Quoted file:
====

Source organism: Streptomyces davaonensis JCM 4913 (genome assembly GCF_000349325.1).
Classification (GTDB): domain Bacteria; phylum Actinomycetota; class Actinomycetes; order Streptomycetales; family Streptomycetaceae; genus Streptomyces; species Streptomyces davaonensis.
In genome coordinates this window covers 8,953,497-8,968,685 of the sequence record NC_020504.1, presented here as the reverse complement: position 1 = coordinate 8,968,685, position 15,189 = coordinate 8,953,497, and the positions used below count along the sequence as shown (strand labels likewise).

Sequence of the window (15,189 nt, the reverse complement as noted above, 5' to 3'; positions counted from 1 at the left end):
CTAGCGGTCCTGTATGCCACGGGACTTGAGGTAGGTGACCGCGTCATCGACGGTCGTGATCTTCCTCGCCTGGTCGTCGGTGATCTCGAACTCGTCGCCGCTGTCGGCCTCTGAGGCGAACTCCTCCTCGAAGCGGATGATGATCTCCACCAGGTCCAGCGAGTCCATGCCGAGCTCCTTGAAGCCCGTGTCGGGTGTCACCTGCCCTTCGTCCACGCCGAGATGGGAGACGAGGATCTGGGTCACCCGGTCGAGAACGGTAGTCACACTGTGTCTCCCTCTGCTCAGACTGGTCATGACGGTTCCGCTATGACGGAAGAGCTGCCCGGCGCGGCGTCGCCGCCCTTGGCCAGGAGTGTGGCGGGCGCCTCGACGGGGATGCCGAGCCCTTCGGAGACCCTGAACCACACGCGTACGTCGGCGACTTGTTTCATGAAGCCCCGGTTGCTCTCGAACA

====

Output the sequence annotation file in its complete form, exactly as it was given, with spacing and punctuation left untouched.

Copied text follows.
Source organism: Streptomyces davaonensis JCM 4913 (genome assembly GCF_000349325.1).
Classification (GTDB): domain Bacteria; phylum Actinomycetota; class Actinomycetes; order Streptomycetales; family Streptomycetaceae; genus Streptomyces; species Streptomyces davaonensis.
In genome coordinates this window covers 8,953,497-8,968,685 of the sequence record NC_020504.1, presented here as the reverse complement: position 1 = coordinate 8,968,685, position 15,189 = coordinate 8,953,497, and the positions used below count along the sequence as shown (strand labels likewise).

Sequence of the window (15,189 nt, the reverse complement as noted above, 5' to 3'; positions counted from 1 at the left end):
CTAGCGGTCCTGTATGCCACGGGACTTGAGGTAGGTGACCGCGTCATCGACGGTCGTGATCTTCCTCGCCTGGTCGTCGGTGATCTCGAACTCGTCGCCGCTGTCGGCCTCTGAGGCGAACTCCTCCTCGAAGCGGATGATGATCTCCACCAGGTCCAGCGAGTCCATGCCGAGCTCCTTGAAGCCCGTGTCGGGTGTCACCTGCCCTTCGTCCACGCCGAGATGGGAGACGAGGATCTGGGTCACCCGGTCGAGAACGGTAGTCACACTGTGTCTCCCTCTGCTCAGACTGGTCATGACGGTTCCGCTATGACGGAAGAGCTGCCCGGCGCGGCGTCGCCGCCCTTGGCCAGGAGTGTGGCGGGCGCCTCGACGGGGATGCCGAGCCCTTCGGAGACCCTGAACCACACGCGTACGTCGGCGACTTGTTTCATGAAGCCCCGGTTGCTCTCGAACA